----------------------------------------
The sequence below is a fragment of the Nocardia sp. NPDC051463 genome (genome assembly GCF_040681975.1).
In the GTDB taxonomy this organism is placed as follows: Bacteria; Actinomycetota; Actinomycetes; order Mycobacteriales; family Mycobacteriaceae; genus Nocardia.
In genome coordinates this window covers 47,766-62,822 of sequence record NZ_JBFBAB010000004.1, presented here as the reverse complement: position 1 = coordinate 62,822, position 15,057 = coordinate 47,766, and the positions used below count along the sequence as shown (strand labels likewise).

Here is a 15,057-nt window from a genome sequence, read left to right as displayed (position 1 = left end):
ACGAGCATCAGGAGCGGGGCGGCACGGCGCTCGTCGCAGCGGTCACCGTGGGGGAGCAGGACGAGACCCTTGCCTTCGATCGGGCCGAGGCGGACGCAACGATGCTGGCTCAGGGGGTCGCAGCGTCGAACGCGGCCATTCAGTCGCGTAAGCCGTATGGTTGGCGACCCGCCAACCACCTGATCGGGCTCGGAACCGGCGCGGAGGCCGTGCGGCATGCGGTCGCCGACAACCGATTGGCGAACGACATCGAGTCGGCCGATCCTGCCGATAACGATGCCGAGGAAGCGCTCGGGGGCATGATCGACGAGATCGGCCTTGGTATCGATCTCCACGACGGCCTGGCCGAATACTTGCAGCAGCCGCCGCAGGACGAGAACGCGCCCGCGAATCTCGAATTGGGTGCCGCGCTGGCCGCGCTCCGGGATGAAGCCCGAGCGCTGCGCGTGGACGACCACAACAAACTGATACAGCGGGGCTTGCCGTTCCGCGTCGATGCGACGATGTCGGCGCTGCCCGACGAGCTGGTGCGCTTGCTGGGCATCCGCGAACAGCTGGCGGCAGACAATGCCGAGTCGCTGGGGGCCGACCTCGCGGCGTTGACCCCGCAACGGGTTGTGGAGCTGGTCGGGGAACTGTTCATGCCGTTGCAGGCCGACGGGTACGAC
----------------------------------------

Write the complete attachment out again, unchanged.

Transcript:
The sequence below is a fragment of the Nocardia sp. NPDC051463 genome (genome assembly GCF_040681975.1).
In the GTDB taxonomy this organism is placed as follows: Bacteria; Actinomycetota; Actinomycetes; order Mycobacteriales; family Mycobacteriaceae; genus Nocardia.
In genome coordinates this window covers 47,766-62,822 of sequence record NZ_JBFBAB010000004.1, presented here as the reverse complement: position 1 = coordinate 62,822, position 15,057 = coordinate 47,766, and the positions used below count along the sequence as shown (strand labels likewise).

Here is a 15,057-nt window from a genome sequence, read left to right as displayed (position 1 = left end):
ACGAGCATCAGGAGCGGGGCGGCACGGCGCTCGTCGCAGCGGTCACCGTGGGGGAGCAGGACGAGACCCTTGCCTTCGATCGGGCCGAGGCGGACGCAACGATGCTGGCTCAGGGGGTCGCAGCGTCGAACGCGGCCATTCAGTCGCGTAAGCCGTATGGTTGGCGACCCGCCAACCACCTGATCGGGCTCGGAACCGGCGCGGAGGCCGTGCGGCATGCGGTCGCCGACAACCGATTGGCGAACGACATCGAGTCGGCCGATCCTGCCGATAACGATGCCGAGGAAGCGCTCGGGGGCATGATCGACGAGATCGGCCTTGGTATCGATCTCCACGACGGCCTGGCCGAATACTTGCAGCAGCCGCCGCAGGACGAGAACGCGCCCGCGAATCTCGAATTGGGTGCCGCGCTGGCCGCGCTCCGGGATGAAGCCCGAGCGCTGCGCGTGGACGACCACAACAAACTGATACAGCGGGGCTTGCCGTTCCGCGTCGATGCGACGATGTCGGCGCTGCCCGACGAGCTGGTGCGCTTGCTGGGCATCCGCGAACAGCTGGCGGCAGACAATGCCGAGTCGCTGGGGGCCGACCTCGCGGCGTTGACCCCGCAACGGGTTGTGGAGCTGGTCGGGGAACTGTTCATGCCGTTGCAGGCCGACGGGTACGAC